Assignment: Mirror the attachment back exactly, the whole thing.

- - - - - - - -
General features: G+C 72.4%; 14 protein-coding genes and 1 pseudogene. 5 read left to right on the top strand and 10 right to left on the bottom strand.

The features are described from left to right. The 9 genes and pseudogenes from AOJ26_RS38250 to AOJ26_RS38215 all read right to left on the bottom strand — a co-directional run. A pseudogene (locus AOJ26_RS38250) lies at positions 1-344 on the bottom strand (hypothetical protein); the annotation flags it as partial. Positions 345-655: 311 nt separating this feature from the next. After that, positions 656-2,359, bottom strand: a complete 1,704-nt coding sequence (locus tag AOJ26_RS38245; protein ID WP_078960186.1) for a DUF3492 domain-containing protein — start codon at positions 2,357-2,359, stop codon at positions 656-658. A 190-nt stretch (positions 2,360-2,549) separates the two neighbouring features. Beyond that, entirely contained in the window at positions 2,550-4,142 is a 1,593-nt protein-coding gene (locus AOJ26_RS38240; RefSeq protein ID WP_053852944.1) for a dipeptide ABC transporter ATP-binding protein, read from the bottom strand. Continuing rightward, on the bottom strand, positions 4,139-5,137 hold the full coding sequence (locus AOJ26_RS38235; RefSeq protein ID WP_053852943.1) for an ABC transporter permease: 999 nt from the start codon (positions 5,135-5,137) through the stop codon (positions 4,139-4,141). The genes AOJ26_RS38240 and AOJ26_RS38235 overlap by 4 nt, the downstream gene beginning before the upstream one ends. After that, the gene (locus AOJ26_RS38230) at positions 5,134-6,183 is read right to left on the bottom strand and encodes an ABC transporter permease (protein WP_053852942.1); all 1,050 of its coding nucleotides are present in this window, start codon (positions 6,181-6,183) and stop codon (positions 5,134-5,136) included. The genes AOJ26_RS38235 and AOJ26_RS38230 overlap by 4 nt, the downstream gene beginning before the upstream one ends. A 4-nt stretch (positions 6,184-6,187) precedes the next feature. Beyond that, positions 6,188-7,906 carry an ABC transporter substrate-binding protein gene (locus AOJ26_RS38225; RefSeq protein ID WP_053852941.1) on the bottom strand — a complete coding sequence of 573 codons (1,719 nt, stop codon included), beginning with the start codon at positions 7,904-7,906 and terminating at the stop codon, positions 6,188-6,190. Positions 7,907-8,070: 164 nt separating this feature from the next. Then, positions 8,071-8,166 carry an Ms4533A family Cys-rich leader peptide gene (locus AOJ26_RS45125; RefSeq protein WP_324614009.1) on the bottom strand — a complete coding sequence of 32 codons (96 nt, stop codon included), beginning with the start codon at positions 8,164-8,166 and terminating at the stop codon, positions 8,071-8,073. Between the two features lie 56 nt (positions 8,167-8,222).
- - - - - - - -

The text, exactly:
General features: G+C 72.4%; 14 protein-coding genes and 1 pseudogene. 5 read left to right on the top strand and 10 right to left on the bottom strand.

The features are described from left to right. The 9 genes and pseudogenes from AOJ26_RS38250 to AOJ26_RS38215 all read right to left on the bottom strand — a co-directional run. A pseudogene (locus AOJ26_RS38250) lies at positions 1-344 on the bottom strand (hypothetical protein); the annotation flags it as partial. Positions 345-655: 311 nt separating this feature from the next. After that, positions 656-2,359, bottom strand: a complete 1,704-nt coding sequence (locus tag AOJ26_RS38245; protein ID WP_078960186.1) for a DUF3492 domain-containing protein — start codon at positions 2,357-2,359, stop codon at positions 656-658. A 190-nt stretch (positions 2,360-2,549) separates the two neighbouring features. Beyond that, entirely contained in the window at positions 2,550-4,142 is a 1,593-nt protein-coding gene (locus AOJ26_RS38240; RefSeq protein ID WP_053852944.1) for a dipeptide ABC transporter ATP-binding protein, read from the bottom strand. Continuing rightward, on the bottom strand, positions 4,139-5,137 hold the full coding sequence (locus AOJ26_RS38235; RefSeq protein ID WP_053852943.1) for an ABC transporter permease: 999 nt from the start codon (positions 5,135-5,137) through the stop codon (positions 4,139-4,141). The genes AOJ26_RS38240 and AOJ26_RS38235 overlap by 4 nt, the downstream gene beginning before the upstream one ends. After that, the gene (locus AOJ26_RS38230) at positions 5,134-6,183 is read right to left on the bottom strand and encodes an ABC transporter permease (protein WP_053852942.1); all 1,050 of its coding nucleotides are present in this window, start codon (positions 6,181-6,183) and stop codon (positions 5,134-5,136) included. The genes AOJ26_RS38235 and AOJ26_RS38230 overlap by 4 nt, the downstream gene beginning before the upstream one ends. A 4-nt stretch (positions 6,184-6,187) precedes the next feature. Beyond that, positions 6,188-7,906 carry an ABC transporter substrate-binding protein gene (locus AOJ26_RS38225; RefSeq protein ID WP_053852941.1) on the bottom strand — a complete coding sequence of 573 codons (1,719 nt, stop codon included), beginning with the start codon at positions 7,904-7,906 and terminating at the stop codon, positions 6,188-6,190. Positions 7,907-8,070: 164 nt separating this feature from the next. Then, positions 8,071-8,166 carry an Ms4533A family Cys-rich leader peptide gene (locus AOJ26_RS45125; RefSeq protein WP_324614009.1) on the bottom strand — a complete coding sequence of 32 codons (96 nt, stop codon included), beginning with the start codon at positions 8,164-8,166 and terminating at the stop codon, positions 8,071-8,073. Between the two features lie 56 nt (positions 8,167-8,222).